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Type of Tattoo
While visible tattoos may be acceptable in certain situations, certain types of tattoos will never be appropriate. Tattoos that are racist, sexually explicit, involve gang symbols or depict supremacist or extremist groups are never acceptable in a professional situation. Also, be sure any images that encourage drug use or include expletives are not visible.
Tattoos can be easily covered with clothing or hair or with specialty makeup designed for this application. If you are unsure about a tattoo check with your supervisor or human resources personnel before displaying your ink to your patients.
Tattoos are becoming increasingly popular, and with that popularity are becoming more accepted by the patient population. As tattoos become more mainstream, nurses can feel free to expose their body art for all to see and celebrate diversity in nursing. With an appropriate tattoo, and with the right patient population, wearing a visible tattoo is not only acceptable but can even help you build those therapeutic relationships with your patients.
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5 thoughts on “Can Nurses Have Tattoos?”
Thank you for these reassuring comments! As a nursing student about to enter my first semester of the program, and having a tattoo, the stereotypes surrounding tattoos have definitely been on my mind. I know my fellow nursing students don’t care about whether or not I have a tattoo, but what’s so frustrating is being told by our College of Nursing administration that they enforce a strict anti-tattoo policy at all times. I’ve been told by current nurses that they see tattoos in the workplace all the time, so it doesn’t make sense to me why our program would require us to cover our tattoos. I am so passionate about this topic of tattoo discrimination that I chose it for a couple of speeches in my public speaking class this year! I hope that one day nursing students and nurses everywhere will be able to freely show their (non-offensive, appropriate) tattoos!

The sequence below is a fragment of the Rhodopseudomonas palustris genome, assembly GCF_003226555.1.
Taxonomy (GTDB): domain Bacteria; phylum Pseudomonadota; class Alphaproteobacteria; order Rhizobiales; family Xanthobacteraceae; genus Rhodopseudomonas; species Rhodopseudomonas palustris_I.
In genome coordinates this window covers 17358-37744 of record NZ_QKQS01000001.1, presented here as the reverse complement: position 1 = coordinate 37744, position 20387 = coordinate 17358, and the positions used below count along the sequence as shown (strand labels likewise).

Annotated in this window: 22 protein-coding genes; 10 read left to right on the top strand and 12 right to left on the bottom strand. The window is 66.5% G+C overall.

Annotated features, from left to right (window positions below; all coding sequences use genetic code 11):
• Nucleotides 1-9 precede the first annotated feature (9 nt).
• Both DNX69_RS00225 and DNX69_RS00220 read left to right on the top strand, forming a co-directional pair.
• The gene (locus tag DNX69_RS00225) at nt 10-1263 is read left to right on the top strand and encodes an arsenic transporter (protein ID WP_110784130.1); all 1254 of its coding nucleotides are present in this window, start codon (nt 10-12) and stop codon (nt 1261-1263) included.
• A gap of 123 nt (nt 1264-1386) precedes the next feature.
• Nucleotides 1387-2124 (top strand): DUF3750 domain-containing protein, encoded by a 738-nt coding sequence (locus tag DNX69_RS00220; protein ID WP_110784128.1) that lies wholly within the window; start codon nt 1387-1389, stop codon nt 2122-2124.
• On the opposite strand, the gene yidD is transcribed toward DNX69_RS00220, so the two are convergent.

I have a total of 8 tattoos, some visible and some are not. I have not worked anywhere to date in my almost 24 year career that required me to cover them. I DO find in a Labor and Delivery setting which is my background…a lot of my “younger generation” patients are more at ease and even open up more when being assessed and evaluated because of their choices because they look at me in a manner that I’m easier to talk to as I understand. They dont fear judgment when they can look at and talk to a health care provider that has made their own decisions in respect to body art
I have wanted a tattoo for years! I just can’t decide where I want it placed. The days of severe restrictions on nurses should be over. So many people have them and on TV too that I think the stigma associated with tattoos is not as present as hospitals portray. The hospitals have the right to not have offensive ones displayed but not every tattoo. I admire the artwork involved and ALWAYS discuss the tattoo with the tech, nurse or phlebotomist if I am on the patient end of things! Everyone should get one instead of a pin at the time of graduation?!
I have been a nurse for 22 years and have 3 tattoos. I work with the elderly in LTC and not once has any resident or family member made any type of negative comment. My DON has had negative comments in the past, but with the new generation of nurses and most that I work with have tattoos she has lightened up and is now thinking about getting one herself. The old saying holds true. It doesn’t matter about the outside. What’s inside a person’s heart is what matters most.
Thank you for a well balanced and thorough discussion on Tattoos and Nursing. As a tattooed Nurse, who is planning several more tattoos and a long career in Nursing, I obviously stand on the side of the fence that says who cares if you’re tattooed, it’s the care and knowledge of the Nurse that counts. I feel that the way we are forced to cover visible tattoos with tape or TubiGrip is a massive breach of hygiene and often breaks the “nothing below the elbows” rule. Given we are in 2018, and rapidly approaching 2019, I can help but feel we need to move past archaic ideas and thoughts surrounding tattoos and allow those with ink to show them off, obviously abiding by the no hate, gang, vulgar etc rule.
Thank you for such a well balanced article.